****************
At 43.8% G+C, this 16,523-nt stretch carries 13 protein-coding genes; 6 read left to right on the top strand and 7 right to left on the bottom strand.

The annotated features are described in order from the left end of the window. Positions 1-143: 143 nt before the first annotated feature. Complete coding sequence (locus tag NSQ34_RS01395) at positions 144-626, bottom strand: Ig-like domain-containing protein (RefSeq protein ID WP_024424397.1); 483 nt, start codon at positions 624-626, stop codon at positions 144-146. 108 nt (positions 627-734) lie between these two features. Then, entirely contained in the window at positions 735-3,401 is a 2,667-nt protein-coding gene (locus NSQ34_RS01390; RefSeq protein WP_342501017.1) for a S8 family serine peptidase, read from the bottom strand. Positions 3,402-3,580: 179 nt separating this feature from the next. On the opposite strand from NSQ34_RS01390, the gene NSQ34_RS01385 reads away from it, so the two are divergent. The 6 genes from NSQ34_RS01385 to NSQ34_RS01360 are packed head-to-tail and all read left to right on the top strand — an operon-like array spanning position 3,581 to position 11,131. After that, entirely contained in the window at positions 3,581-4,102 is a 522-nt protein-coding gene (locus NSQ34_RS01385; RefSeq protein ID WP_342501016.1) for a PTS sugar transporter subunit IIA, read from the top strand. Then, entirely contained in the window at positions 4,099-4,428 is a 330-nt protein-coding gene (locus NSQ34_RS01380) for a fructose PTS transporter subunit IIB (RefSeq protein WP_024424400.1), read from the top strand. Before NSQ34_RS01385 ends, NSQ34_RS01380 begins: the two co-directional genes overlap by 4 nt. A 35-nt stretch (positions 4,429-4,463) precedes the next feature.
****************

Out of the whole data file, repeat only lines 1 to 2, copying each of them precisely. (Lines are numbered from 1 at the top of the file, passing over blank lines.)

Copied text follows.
At 43.8% G+C, this 16,523-nt stretch carries 13 protein-coding genes; 6 read left to right on the top strand and 7 right to left on the bottom strand.

The annotated features are described in order from the left end of the window. Positions 1-143: 143 nt before the first annotated feature. Complete coding sequence (locus tag NSQ34_RS01395) at positions 144-626, bottom strand: Ig-like domain-containing protein (RefSeq protein ID WP_024424397.1); 483 nt, start codon at positions 624-626, stop codon at positions 144-146. 108 nt (positions 627-734) lie between these two features. Then, entirely contained in the window at positions 735-3,401 is a 2,667-nt protein-coding gene (locus NSQ34_RS01390; RefSeq protein WP_342501017.1) for a S8 family serine peptidase, read from the bottom strand. Positions 3,402-3,580: 179 nt separating this feature from the next. On the opposite strand from NSQ34_RS01390, the gene NSQ34_RS01385 reads away from it, so the two are divergent. The 6 genes from NSQ34_RS01385 to NSQ34_RS01360 are packed head-to-tail and all read left to right on the top strand — an operon-like array spanning position 3,581 to position 11,131. After that, entirely contained in the window at positions 3,581-4,102 is a 522-nt protein-coding gene (locus NSQ34_RS01385; RefSeq protein ID WP_342501016.1) for a PTS sugar transporter subunit IIA, read from the top strand. Then, entirely contained in the window at positions 4,099-4,428 is a 330-nt protein-coding gene (locus NSQ34_RS01380) for a fructose PTS transporter subunit IIB (RefSeq protein WP_024424400.1), read from the top strand. Before NSQ34_RS01385 ends, NSQ34_RS01380 begins: the two co-directional genes overlap by 4 nt. A 35-nt stretch (positions 4,429-4,463) precedes the next feature.